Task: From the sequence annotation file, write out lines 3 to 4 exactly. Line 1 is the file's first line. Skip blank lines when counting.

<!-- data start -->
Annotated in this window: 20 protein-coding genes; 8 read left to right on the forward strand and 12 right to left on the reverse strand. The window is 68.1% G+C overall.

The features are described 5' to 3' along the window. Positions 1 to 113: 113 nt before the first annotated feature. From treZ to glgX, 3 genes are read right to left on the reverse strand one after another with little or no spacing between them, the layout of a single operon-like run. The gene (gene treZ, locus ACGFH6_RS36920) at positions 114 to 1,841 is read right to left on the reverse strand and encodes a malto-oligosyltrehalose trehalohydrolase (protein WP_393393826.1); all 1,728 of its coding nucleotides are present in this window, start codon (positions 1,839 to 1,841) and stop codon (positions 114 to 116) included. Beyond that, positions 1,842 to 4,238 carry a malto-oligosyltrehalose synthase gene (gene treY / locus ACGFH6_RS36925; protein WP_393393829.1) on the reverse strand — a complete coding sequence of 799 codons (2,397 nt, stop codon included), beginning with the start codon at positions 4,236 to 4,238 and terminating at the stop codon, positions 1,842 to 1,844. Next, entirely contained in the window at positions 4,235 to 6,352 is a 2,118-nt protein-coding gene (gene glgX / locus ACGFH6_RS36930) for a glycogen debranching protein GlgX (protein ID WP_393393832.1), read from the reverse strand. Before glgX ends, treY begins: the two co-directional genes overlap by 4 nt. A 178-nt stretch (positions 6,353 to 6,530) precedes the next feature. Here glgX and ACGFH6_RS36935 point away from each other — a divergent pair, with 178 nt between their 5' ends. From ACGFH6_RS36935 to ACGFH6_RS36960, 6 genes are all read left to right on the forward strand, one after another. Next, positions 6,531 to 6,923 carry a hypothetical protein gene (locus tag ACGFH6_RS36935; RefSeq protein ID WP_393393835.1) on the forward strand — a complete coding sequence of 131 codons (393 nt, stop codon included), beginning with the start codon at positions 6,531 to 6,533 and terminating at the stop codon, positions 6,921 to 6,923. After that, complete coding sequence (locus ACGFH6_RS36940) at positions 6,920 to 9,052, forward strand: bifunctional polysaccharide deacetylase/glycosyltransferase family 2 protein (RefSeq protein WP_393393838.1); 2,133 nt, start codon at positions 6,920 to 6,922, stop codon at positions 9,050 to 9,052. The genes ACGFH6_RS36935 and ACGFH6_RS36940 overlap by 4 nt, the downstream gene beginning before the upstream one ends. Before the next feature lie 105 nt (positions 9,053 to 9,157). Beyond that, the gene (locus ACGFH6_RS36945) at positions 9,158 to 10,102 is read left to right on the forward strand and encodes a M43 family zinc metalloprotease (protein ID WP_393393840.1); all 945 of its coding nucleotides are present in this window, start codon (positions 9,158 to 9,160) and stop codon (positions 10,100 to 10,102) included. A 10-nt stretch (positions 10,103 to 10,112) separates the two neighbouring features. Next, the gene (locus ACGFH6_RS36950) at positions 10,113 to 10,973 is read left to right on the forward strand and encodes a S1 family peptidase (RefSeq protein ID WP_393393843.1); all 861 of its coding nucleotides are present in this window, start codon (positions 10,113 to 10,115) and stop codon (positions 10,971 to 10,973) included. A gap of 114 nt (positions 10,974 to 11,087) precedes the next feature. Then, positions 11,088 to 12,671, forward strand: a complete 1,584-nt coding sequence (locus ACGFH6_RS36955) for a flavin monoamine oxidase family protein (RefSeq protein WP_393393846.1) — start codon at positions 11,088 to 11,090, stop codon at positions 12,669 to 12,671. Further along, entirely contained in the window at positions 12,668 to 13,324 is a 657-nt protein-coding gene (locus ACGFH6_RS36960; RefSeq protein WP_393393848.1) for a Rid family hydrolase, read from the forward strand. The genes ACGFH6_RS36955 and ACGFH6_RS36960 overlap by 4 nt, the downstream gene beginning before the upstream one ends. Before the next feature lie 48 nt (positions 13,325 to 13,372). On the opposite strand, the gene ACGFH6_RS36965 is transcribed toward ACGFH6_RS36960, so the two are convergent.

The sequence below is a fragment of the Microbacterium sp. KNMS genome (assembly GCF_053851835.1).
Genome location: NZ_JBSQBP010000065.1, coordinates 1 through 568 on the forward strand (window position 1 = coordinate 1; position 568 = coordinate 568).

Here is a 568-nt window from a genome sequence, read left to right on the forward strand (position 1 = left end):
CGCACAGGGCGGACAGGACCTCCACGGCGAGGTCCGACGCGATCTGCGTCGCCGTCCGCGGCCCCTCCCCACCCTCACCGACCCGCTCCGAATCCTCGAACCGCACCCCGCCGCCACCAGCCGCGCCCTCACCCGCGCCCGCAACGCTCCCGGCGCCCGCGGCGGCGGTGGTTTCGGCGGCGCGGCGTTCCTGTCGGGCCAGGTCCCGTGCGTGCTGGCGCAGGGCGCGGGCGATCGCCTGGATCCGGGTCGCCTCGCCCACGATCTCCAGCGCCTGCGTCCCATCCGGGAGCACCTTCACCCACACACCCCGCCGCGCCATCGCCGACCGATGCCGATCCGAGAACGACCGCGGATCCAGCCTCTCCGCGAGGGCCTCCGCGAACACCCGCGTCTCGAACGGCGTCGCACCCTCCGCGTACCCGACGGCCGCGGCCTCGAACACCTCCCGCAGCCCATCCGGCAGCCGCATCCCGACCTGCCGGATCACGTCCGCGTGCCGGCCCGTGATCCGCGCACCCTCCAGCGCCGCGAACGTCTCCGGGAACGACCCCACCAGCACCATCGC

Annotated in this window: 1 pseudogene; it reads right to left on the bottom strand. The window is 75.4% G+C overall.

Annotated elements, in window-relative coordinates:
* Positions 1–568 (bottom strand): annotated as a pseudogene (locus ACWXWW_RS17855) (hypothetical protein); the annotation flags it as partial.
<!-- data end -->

The sequence below is a fragment of the Microbacterium sp. KNMS genome (assembly GCF_053851835.1).
Genome location: NZ_JBSQBP010000065.1, coordinates 1 through 568 on the forward strand (window position 1 = coordinate 1; position 568 = coordinate 568).